Steen: I really don’t think it's, per se, it's a strategy to upset people. I just don’t think they understand how the world has evolved. I think China is so misunderstood by Westerners, especially English-speaking Westerners. But that said, we underestimate the tenacity and they ambition of China. China really wants to be the number one country in the world in every sense of the word. And you know, [phone fades out] They did the first quantum telecommunication satellite recently. I mean, there's a lot of areas where actually China is superior to the US in research and its ability. So it's not all just stealing IPs. Also a very, very grand and ambitious plan to be number one in the world in technology because their technology is the way they can maintain high growth rate for increase in productivity.

Chris: Well, and they certainly also understand resources and how they play out and where they are in the larger energy story. And they're making what I consider to be rational moves, given what I see in the data.

Steen: Yeah, the electrification. I mean, that's a big story since we also talked last year. They're going to be flowing more money into battery and battery storage over the next twelve months than they spent in the last 120 years. So you know, on the positive side, I think we're going back to fundamentally not doing apps but doing more mechanical engineering and combining the biggest big data, all the stuff that we learned over the last ten years not to be on Facebook, but actually for energy and for energy consumption storage of energy.

And I really think there will be – think about China wants, by 2020, all cars to be electrical. You can think about that what you want, but it's the government that says it should be, so it will be, right. A country with an even bigger pollution problem is India, you know. Five, ten years from now they're also all will be going to electrical cars. So the world is changing, and the electrical car is just a battery, right. I mean, don’t get me wrong, it's sophisticated, but you will not have, like German industry. It think that German… They don't have investment in electric cars. They don't have... industry [Phone fades]

Chris: Well, now I'm interested, let's turn back to Europe for second. I can't wait to get your views on this. The Italian vote. It's certainly seemed that the Italy vote, from this end, it looked like the Euro skeptics gained some measure of power. The Italian banking system looks like a mess to me from over here. How does the Italian vote change any of the calculus now for Europe?

Steen: So again, there are two narratives. There is that: did you really expect anything different to happen? And the second one is that you know, it's late in the cycle for Italy. To some extent, the less diplomatic person in me would say that Draghi whole policy at the ECB is executing the Italian banks to live. And as Draghi should be by March 2019, I think Italy basically has a year left on its ability to change. And with this election I think what unfortunately transpired was that Italy is as far as it's ever been from actually sitting down and figuring out how they do reforms and how they get the banking system in order. So to me I think the Italian banking system is a ticking bomb. I don’t think its an immediate bomb that will explode because as long as Draghi is at the ECB he's going to continue to support and have a very loose monetary policy in Europe, pretty much based on the fact that they will keep Italian banks alive.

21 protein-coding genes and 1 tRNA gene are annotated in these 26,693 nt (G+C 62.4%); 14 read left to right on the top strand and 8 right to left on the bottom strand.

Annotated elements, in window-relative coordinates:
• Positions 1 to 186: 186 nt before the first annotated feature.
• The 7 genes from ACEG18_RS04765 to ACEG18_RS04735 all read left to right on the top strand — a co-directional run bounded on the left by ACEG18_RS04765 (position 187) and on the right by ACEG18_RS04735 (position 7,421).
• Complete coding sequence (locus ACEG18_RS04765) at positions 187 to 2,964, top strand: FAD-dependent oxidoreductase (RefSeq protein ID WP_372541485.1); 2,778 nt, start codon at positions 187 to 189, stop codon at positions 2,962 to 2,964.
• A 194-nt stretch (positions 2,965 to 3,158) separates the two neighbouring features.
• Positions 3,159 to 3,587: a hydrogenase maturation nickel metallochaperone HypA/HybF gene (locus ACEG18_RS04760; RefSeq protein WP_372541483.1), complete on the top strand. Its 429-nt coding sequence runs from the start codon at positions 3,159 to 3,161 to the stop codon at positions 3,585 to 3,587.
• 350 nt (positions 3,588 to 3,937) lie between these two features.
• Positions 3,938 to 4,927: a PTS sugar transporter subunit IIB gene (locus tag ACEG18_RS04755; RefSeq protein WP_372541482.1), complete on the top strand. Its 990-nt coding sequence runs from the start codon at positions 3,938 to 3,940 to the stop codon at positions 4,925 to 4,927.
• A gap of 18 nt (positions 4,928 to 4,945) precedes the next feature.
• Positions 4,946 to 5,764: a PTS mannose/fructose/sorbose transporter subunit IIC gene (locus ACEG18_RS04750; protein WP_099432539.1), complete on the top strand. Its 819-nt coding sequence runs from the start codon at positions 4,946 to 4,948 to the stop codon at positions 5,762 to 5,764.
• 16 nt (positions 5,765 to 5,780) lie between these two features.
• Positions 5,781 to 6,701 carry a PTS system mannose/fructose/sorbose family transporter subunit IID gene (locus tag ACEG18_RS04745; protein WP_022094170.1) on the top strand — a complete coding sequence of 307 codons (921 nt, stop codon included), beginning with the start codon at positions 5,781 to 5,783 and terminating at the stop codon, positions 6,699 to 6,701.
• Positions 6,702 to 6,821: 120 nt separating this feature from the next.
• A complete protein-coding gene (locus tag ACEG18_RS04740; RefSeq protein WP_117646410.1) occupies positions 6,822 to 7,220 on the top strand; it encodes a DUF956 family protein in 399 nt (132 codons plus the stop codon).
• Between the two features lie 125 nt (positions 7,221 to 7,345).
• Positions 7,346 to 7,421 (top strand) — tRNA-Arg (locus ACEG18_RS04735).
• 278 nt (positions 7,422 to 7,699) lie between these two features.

Chris: Well, with twenty percent nonperforming loans, let's be clear, they're already zombies.

Steen: Absolutely. But there's some pieces at a very low level of interest rates. So when you pay zero in interest rate it's not a big deal. But if the bullish crowd on interest rate are right, and we're going to be a four hikes on the Fed and then I think it will be – and as you said already earlier with the LIBOR and the tax break and overall the interbank lending being somewhat drying up, I think these banks need funding, and you can't get funding from ECB and from the system.

I recently travelled to what I say is the three most leveraged countries in the world which in Norway, Dubai and what was the third one I was thinking about – anyway, but both Dubai and Norway is two countries where you see the real estate market come down dramatically, ten, fifteen percent. I mean, Dubai, despite the fact the have the World Cup thing coming up, and that's because they're the most leveraged societies that I know. These are high-risk taking countries. And all of them are actually reflecting the same story.